We couldn’t wait to get to Auckland to meet up with Claire! However, luck was not on our side and her plane finally arrived 24 hours after it was supposed to. It was horrible to have to wait another day when we hadn’t seen each other for so long…
… however it did mean that Ryan, mum and I had a little bit of time in Auckland which we hadn’t originally planned for (every cloud…!)
Auckland – like all of New Zealand – felt almost deserted. considering that New Zealand’s total population is about half of London alone, this was no surprise. However the fact that 32% of the country’s people live in Auckland we were expecting to find a few more people about…especially on a Saturday night! The lack of crowds made our sunset walk around the harbour and along the quays even more atmospheric. We admired the imaginatively modernised industrial landscapes.
Having finally met up with Claire (hooray!) we headed in our hire car up to the Northlands. We took a stunning winding route through Kauri Forests, visited the ‘Lord of the Forest’ (humungous Kauri tree) and via the Kauri Tree Museum, to learn all about the Kauri timber trade and ‘gum’ collectors.
We eventually arrived at Opononi on Hokinaga Harbour, made famous in the 50s for the friendly dolphin ‘Opo’ who visited frequently to play with the residents in the water. The following day we made the short drive over to the other coast to stay at Keri Keri.
Mum spent some time at the famous Waitangi Treat Grounds, where the europeans settlers and Mauri chiefs signed the historical and controversial agreement, while me and Claire visited Haruru waterfalls.
The next day we hopped on a small ferry to visit Russell, which used to be an old whaling village, charmingly known as ‘the hell hole of the south pacific’! It is now fully gentrified and quite fancy – we wandered through to a beach on the far side to have a chilly swim and a bit of a snorkel.
We then headed back down the peninsula, past Auckland and onto Matamata. Next stop – Hobbiton! We had great fun exploring ‘The Shire’ and admired the attention to detail on Peter Jackson’s film set for both Lord of the Rings and The Hobbit.
Reeling from the excitement of Hobbiton (we were beside ourselves – especially mum!) we headed further south and inland to the geothermal centre of New Zealand – Rotorua. We and heard that you can smell Rotorua several miles away and we noticed that in the town itself at times the smell of sulphur was unbearable.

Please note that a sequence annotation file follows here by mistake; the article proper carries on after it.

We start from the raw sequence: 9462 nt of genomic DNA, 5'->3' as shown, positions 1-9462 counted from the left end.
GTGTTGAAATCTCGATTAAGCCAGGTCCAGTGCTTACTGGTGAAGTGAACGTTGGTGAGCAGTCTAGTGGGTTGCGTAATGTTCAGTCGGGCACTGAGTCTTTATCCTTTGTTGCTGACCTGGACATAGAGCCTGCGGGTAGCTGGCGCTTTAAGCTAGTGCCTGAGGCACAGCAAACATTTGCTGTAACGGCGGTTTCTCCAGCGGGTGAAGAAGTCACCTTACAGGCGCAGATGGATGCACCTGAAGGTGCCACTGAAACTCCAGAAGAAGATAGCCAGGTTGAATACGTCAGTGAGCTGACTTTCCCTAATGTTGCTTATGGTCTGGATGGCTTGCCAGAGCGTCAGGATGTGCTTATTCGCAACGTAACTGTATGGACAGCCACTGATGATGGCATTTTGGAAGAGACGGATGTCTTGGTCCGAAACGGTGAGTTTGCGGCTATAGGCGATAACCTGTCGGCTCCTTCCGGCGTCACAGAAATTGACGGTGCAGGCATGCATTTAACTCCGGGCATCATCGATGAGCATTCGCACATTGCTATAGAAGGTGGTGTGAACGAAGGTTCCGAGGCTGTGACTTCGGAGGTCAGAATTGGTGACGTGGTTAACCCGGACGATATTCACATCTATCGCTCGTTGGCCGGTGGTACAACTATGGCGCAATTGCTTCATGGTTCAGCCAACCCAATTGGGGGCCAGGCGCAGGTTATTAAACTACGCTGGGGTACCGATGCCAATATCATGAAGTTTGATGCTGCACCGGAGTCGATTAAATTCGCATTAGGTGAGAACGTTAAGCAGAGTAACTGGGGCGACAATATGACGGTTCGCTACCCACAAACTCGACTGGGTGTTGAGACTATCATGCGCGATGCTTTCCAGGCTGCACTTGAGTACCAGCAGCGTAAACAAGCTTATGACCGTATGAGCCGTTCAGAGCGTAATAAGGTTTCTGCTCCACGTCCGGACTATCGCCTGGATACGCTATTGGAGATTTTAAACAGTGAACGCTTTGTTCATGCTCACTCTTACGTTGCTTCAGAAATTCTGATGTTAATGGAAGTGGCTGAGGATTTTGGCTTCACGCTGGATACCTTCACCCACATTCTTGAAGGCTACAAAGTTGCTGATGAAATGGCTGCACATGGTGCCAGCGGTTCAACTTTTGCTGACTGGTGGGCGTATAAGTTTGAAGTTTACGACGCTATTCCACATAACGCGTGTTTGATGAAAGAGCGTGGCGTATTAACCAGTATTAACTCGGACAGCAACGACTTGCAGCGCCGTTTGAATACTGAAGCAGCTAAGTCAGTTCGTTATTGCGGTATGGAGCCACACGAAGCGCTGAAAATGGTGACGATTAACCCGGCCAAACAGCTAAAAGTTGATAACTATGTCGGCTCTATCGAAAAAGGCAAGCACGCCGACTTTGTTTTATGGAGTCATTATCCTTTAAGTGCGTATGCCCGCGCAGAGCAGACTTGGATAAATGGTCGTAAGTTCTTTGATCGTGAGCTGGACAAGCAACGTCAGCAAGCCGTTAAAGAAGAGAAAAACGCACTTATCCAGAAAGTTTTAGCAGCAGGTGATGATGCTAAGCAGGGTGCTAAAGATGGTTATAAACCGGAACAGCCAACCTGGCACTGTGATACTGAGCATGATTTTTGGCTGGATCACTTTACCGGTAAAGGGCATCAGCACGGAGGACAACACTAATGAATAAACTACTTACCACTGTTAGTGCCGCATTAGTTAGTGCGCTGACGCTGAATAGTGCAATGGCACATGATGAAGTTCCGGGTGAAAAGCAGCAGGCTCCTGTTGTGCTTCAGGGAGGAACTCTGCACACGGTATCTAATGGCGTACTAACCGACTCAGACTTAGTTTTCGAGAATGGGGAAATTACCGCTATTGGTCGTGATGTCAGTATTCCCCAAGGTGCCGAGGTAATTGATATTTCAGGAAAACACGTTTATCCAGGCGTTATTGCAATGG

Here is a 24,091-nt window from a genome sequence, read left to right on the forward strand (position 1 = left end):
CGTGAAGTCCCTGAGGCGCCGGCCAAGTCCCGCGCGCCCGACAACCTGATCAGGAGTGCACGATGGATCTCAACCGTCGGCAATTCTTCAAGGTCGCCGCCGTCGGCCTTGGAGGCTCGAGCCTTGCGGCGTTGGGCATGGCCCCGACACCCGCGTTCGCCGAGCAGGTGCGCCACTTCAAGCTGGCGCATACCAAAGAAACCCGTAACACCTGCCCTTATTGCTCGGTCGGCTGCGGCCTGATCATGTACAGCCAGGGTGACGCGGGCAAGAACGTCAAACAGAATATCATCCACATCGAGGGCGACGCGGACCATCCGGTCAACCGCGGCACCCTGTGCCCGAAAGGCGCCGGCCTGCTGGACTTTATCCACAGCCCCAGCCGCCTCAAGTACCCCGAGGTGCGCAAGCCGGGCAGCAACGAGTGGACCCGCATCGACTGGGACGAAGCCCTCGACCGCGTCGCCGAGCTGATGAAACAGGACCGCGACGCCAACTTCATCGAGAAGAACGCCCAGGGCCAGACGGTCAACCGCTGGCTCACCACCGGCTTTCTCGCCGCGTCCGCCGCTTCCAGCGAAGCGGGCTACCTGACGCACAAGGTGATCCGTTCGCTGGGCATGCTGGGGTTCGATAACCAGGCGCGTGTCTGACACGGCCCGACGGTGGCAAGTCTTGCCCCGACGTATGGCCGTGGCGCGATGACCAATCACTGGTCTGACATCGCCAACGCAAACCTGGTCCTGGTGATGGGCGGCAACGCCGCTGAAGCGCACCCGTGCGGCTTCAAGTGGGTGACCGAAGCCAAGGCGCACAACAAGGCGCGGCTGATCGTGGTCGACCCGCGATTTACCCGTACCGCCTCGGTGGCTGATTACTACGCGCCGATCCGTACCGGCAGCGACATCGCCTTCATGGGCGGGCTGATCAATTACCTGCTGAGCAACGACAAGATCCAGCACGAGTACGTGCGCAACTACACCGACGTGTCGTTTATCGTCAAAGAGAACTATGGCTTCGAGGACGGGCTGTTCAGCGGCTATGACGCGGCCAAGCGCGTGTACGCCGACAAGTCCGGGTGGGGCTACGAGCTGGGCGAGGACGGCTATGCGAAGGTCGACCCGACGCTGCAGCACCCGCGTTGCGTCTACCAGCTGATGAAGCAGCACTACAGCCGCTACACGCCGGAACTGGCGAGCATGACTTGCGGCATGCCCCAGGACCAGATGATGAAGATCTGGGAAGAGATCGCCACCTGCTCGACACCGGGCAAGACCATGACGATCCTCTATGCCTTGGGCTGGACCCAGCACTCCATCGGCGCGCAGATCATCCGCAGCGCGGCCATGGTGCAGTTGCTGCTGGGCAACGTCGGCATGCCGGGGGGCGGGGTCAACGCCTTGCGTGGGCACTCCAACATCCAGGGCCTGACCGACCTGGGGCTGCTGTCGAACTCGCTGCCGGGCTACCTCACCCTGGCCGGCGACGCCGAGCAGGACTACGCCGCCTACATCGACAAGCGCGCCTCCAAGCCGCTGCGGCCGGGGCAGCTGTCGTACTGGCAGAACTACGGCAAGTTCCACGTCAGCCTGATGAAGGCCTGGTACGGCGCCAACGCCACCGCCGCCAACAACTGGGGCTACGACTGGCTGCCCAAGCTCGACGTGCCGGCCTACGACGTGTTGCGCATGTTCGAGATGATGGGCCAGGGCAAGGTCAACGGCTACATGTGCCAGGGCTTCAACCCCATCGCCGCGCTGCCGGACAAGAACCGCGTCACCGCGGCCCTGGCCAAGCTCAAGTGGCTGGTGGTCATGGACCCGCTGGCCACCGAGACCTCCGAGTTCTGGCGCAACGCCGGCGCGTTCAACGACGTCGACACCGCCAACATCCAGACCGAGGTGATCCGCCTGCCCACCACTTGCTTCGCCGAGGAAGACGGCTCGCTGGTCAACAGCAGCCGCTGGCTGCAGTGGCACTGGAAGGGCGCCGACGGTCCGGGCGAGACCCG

However you quickly forgive the smell as the landscapes are breathtaking, with a huge central lake, half of which has geothermal activity along with a a fascinating array of bird life. The local parks have numerous steaming and bubbling pools and small water baths where you can bath (and almost burn!) you aching feet.
The following day we visited Te Puia and found out some more about Mauri culture…
….and visitied their amazing geothermal sites, including the Pohutu Geyser and bubbling mud pools. Pretty impressive!
We even had our lunch prepared for us in the tradition Mauri way of steaming it for several hours over geothermal steam. This way of cooking is called ‘Hangi’ and it was delicious!
Following Te Puia we did a tree top walkway through redwood tree and fern forests – careful to spot the famous New Zealand Silver fern (harder than we had thought!)
We couldn’t leave the Rotorua area without spending a couple of hours sampling the hot pool culture ourselves. Claire, Ryan and I relaxed in the pools as the sun set.
Rotorua behind us we continued south, stopping for the afternoon at Tongariro National Park for some hiking and more Lord of the Rings geekiness (hooray!) by visiting Mount Doom itself (otherwise known as Mount Ngauruhoe). The volcanic activity here – as well as at Rotorua – was unlike anything any of us had seen before.
We then arrived at our final stop of the north island, at New Zealand’s capital city, Wellington. Of course our first stop was a Lord of the Rings themed excursion…. the Weta Workshop where may of the props and costumes for Lord of the Rings and many other films are made.
Wellington had many other interesting sights and seemed like a lovely city. We visited the botanic gardens and of course had to partake in their famous coffee culture!
The following morning it was time to leave the North Island behind us and catch a ferry across the Cook Strait to Picton where our adventure would continue…